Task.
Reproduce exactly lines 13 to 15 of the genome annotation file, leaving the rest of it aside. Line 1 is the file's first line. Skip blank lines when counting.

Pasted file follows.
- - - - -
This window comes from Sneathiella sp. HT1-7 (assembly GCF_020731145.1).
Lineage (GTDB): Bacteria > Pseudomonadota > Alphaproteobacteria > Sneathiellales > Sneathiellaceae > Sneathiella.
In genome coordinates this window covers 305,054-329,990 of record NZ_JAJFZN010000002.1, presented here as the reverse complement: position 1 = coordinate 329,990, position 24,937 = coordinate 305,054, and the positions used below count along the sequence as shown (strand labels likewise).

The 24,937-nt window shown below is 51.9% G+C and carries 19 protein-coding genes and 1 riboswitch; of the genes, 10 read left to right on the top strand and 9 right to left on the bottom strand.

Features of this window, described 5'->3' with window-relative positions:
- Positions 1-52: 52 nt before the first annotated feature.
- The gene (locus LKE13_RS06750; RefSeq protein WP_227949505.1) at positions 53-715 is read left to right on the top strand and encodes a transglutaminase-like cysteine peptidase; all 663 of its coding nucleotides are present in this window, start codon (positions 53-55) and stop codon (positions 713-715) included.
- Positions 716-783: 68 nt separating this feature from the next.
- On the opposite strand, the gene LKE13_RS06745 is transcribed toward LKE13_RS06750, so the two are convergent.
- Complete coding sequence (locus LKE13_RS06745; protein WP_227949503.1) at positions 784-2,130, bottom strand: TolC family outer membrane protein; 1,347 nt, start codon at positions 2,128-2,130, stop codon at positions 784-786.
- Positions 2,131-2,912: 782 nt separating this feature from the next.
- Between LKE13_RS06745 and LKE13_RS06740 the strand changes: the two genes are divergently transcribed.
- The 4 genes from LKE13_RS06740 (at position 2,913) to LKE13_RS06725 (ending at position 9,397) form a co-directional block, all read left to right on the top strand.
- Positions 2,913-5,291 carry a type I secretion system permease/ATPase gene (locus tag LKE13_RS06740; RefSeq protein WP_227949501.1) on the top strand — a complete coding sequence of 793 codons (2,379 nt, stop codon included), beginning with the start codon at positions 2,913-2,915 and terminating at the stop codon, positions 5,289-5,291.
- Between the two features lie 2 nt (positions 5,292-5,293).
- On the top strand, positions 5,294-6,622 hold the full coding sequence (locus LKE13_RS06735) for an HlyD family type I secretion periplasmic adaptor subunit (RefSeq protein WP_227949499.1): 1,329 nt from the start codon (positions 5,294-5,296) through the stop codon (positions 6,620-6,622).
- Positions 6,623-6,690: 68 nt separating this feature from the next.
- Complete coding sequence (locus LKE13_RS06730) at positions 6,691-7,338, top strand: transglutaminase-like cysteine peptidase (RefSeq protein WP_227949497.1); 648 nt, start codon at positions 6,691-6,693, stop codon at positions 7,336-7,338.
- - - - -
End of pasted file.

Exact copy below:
- The 4 genes from LKE13_RS06740 (at position 2,913) to LKE13_RS06725 (ending at position 9,397) form a co-directional block, all read left to right on the top strand.
- Positions 2,913-5,291 carry a type I secretion system permease/ATPase gene (locus tag LKE13_RS06740; RefSeq protein WP_227949501.1) on the top strand — a complete coding sequence of 793 codons (2,379 nt, stop codon included), beginning with the start codon at positions 2,913-2,915 and terminating at the stop codon, positions 5,289-5,291.
- Between the two features lie 2 nt (positions 5,292-5,293).